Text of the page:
Welcome to Part 3 of our ‘Home Surveillance’ blog series focusing on building a home monitoring system using 96Boards. It’s been an amazing journey so far and if you are still with me, then you’re heading towards something awesome :) This part focuses on tracking the faces in front of webcam using a servo mount, connected to Sensors mezzanine, controlled by Dragonboard 410c. Sounds exciting right? Let’s take a look at how we can make this happen!
See other blogs from this series:
Before getting into Webcam tracking, it is worth looking at the past to get our focus organized.
Part 1 - Introductory blog - Here we introduced the Home Surveillance project and outlined the roadmap to our end goal. Towards the end of blog, information about how to contribute to this project was also mentioned.
Part 2 - Facial recognition using OpenCV - This part focussed on getting the face detection out by running OpenCV on Dragonboard 410c. In order to make the life easier for reader’s, installation steps for OpenCV 3.2 was also included. Along with the blog, a video showing the working demonstration was attached.
Installed the dependencies mentioned in Part - 2 along with the following:
$ sudo apt-get install pyserial
First we need to assemble the Webcam Tilt and Pan mount with Micro servos. Assembly needs to be done with much care as the servos should be able to move along X and Y axis freely. Detailed steps on how to get it done can be found in the video here. Once the sensor mount has been assembled, Webcam needs to be placed on top of the mount.
Since, the use of micro servo has been deployed in this project, it would be good to remove some metal parts in the supporting portion of the webcam to reduce weight. If more accurate webcam positioning is desired, then use servos with high torque handling capacity.
Once the setup has been assembled, connect both servos to Sensors mezzanine in the following order:
Pin 9 —-> Servo controlling X axis
Pin 10 —-> Servo controlling Y axis
5v —-> Servo Vcc
Gnd —-> Servo Gnd
Boot into Dragonboard410C and clone the source code from 96Boards git repository by following the steps given below:
$ git clone https://github.com/96boards-projects/home_surveillance.git $ cd home_surveillance/part-3
Launch Arduino IDE which comes pre installed in Debian release or install one if you don’t have.
$ sudo apt-get install arduino
Open facetrack.ino and make sure the following settings are correct in IDE.
Board —-> Arduino Uno
Serial Port —-> /dev/tty96B0
Programmer —-> AVRISP mkII
Then, upload code to Sensor Mezzanine by selecting File -> Upload. Alternatively, you can also use an external programmer to upload code but it will erase the bootloader present in ATMega controller.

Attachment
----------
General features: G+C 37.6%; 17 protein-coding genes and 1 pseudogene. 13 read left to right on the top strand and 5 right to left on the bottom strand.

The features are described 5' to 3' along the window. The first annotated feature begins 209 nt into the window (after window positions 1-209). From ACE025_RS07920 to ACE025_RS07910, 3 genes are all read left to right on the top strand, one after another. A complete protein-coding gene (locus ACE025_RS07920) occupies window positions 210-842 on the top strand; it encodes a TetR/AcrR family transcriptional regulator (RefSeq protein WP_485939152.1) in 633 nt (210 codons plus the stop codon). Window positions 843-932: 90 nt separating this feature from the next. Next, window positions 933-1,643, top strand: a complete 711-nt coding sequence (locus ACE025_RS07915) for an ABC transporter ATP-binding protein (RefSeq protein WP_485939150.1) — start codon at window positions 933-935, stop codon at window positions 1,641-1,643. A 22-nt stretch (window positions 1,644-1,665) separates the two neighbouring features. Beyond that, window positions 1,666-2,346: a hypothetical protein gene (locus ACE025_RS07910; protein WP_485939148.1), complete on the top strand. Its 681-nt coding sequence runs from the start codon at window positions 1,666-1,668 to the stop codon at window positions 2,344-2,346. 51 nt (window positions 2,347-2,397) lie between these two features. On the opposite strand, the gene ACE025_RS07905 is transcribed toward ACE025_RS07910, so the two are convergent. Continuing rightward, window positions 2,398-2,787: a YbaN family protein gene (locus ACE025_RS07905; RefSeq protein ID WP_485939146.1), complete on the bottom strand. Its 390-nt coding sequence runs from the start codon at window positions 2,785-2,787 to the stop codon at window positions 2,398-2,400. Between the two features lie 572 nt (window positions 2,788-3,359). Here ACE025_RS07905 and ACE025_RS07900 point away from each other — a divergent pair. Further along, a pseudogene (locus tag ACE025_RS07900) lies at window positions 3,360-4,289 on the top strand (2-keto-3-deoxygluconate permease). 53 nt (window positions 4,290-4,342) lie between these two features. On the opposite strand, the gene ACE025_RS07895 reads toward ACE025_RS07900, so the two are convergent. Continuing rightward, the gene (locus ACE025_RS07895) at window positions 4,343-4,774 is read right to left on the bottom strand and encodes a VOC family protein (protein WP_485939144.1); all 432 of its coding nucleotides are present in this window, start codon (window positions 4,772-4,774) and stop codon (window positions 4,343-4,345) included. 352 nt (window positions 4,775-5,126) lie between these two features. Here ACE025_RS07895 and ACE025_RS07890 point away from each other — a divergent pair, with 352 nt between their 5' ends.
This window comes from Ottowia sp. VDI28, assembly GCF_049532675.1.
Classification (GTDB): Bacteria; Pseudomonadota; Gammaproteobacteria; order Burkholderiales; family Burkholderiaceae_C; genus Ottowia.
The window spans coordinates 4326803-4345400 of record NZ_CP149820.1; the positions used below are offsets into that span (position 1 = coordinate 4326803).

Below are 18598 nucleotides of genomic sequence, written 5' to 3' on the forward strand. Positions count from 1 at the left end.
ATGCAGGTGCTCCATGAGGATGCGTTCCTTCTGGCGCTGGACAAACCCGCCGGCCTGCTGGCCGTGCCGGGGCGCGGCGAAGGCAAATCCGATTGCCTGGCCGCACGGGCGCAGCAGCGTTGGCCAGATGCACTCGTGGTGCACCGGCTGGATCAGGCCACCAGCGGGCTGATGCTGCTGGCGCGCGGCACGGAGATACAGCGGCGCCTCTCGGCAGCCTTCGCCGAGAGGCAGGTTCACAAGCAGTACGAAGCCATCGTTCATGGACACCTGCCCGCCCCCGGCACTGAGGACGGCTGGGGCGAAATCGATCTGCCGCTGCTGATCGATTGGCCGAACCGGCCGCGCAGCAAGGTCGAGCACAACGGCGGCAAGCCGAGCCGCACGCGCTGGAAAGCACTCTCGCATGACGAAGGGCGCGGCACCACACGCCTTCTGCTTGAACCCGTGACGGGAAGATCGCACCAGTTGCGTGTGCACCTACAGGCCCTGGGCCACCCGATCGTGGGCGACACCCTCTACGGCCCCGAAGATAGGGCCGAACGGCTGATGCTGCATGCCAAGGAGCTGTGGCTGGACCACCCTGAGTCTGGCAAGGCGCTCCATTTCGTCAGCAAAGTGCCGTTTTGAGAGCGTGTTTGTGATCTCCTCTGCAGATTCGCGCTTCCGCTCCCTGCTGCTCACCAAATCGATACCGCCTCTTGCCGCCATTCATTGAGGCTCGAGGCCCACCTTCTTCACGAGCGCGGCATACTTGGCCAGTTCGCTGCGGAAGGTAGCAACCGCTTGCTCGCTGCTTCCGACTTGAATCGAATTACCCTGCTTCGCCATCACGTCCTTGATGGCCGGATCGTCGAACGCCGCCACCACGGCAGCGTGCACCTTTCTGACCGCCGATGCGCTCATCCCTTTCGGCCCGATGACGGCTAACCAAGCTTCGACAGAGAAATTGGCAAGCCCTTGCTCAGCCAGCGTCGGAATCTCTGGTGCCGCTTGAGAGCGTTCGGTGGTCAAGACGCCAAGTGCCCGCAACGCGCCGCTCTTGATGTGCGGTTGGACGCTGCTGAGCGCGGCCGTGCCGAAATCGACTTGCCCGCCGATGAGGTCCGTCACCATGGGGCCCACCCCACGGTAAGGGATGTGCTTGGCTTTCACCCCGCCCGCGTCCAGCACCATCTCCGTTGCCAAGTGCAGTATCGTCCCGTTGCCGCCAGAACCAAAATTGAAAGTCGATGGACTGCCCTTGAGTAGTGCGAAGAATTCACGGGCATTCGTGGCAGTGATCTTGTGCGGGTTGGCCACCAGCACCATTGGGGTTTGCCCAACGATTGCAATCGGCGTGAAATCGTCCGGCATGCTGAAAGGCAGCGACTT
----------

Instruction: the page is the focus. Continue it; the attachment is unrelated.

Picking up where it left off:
Once the code has been flashed, both servos would turn 90 and 120 degrees respectively.
Code Walk through
Python script facetrack.py makes use of the training dataset created in Part -2 for identifying the known face. Once the face has been identified, the position information of face (X,Y axes) would be sent to the Mezzanine through serial port. Then the Arduino code would determine whether the face is on left/right for pan and up/down for tilt. According to the face position, servo would be moved to cover it at the center of webcam.
For instance, if the face has been detected at left most portion. Servo will move towards left until the face becomes center of focus. After adjusting the servo position for x axis, same procedure would be followed for y axis.
We’ll make use of the servo library comes pre-installed with Arduino for controlling two micro servos. Maximum X axis screen resolution is set to 320 and Y axis is set to 240. Also, the face position information would be sent from Dragonboard to Sensor mezzanine in the following manner:
/msb/lsb/msb/lsb/..... |......|........|..... X Y
As said before, facetrack.py depends on training a dataset created in Part 2. So, copy that to the part 3 directory along with _haarcascade_frontalface_default.xml _classifier.
Once all the steps mentioned above are completed, Webcam tracking could be achieved by executing the python script with USB webcam and sensor Mezzanine setup connected to Dragonboard410C.
$ sudo python facetrack.py
P.S: Script will only track the face which was identified using the dataset created with ID 1. For tracking multiple faces, different logic should be employed here.
Is your webcam tracking your face? Are you feeling like in a tech world surrounded by full blown gadgets monitoring you? If yes… then you are feeling the awesomeness I mentioned before :) Stay tuned for the Part -4 where I will show how to setup AWS S3 to stream detected faces to cloud.
Want more? Continue on to Part - 4 of the series.
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